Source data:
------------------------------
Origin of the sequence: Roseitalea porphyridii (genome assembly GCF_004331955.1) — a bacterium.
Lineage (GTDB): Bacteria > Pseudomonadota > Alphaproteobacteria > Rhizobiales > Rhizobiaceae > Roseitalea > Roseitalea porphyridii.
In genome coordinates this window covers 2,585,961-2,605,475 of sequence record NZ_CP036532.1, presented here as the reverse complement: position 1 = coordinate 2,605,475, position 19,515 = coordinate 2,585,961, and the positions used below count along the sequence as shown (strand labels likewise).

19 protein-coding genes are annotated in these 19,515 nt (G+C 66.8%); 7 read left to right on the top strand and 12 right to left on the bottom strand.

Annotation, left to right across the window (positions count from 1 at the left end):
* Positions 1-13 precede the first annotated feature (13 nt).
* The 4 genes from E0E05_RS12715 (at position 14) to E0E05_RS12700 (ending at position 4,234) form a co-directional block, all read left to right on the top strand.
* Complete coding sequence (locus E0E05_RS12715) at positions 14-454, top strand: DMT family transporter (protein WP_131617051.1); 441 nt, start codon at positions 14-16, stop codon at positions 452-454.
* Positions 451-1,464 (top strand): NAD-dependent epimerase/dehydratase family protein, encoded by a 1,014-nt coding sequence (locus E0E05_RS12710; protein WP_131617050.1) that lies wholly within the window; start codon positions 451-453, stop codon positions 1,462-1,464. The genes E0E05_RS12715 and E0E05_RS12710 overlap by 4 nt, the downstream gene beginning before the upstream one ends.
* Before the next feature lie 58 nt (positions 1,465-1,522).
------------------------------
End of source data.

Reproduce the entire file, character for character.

Origin of the sequence: Roseitalea porphyridii (genome assembly GCF_004331955.1) — a bacterium.
Lineage (GTDB): Bacteria > Pseudomonadota > Alphaproteobacteria > Rhizobiales > Rhizobiaceae > Roseitalea > Roseitalea porphyridii.
In genome coordinates this window covers 2,585,961-2,605,475 of sequence record NZ_CP036532.1, presented here as the reverse complement: position 1 = coordinate 2,605,475, position 19,515 = coordinate 2,585,961, and the positions used below count along the sequence as shown (strand labels likewise).

19 protein-coding genes are annotated in these 19,515 nt (G+C 66.8%); 7 read left to right on the top strand and 12 right to left on the bottom strand.

Annotation, left to right across the window (positions count from 1 at the left end):
* Positions 1-13 precede the first annotated feature (13 nt).
* The 4 genes from E0E05_RS12715 (at position 14) to E0E05_RS12700 (ending at position 4,234) form a co-directional block, all read left to right on the top strand.
* Complete coding sequence (locus E0E05_RS12715) at positions 14-454, top strand: DMT family transporter (protein WP_131617051.1); 441 nt, start codon at positions 14-16, stop codon at positions 452-454.
* Positions 451-1,464 (top strand): NAD-dependent epimerase/dehydratase family protein, encoded by a 1,014-nt coding sequence (locus E0E05_RS12710; protein WP_131617050.1) that lies wholly within the window; start codon positions 451-453, stop codon positions 1,462-1,464. The genes E0E05_RS12715 and E0E05_RS12710 overlap by 4 nt, the downstream gene beginning before the upstream one ends.
* Before the next feature lie 58 nt (positions 1,465-1,522).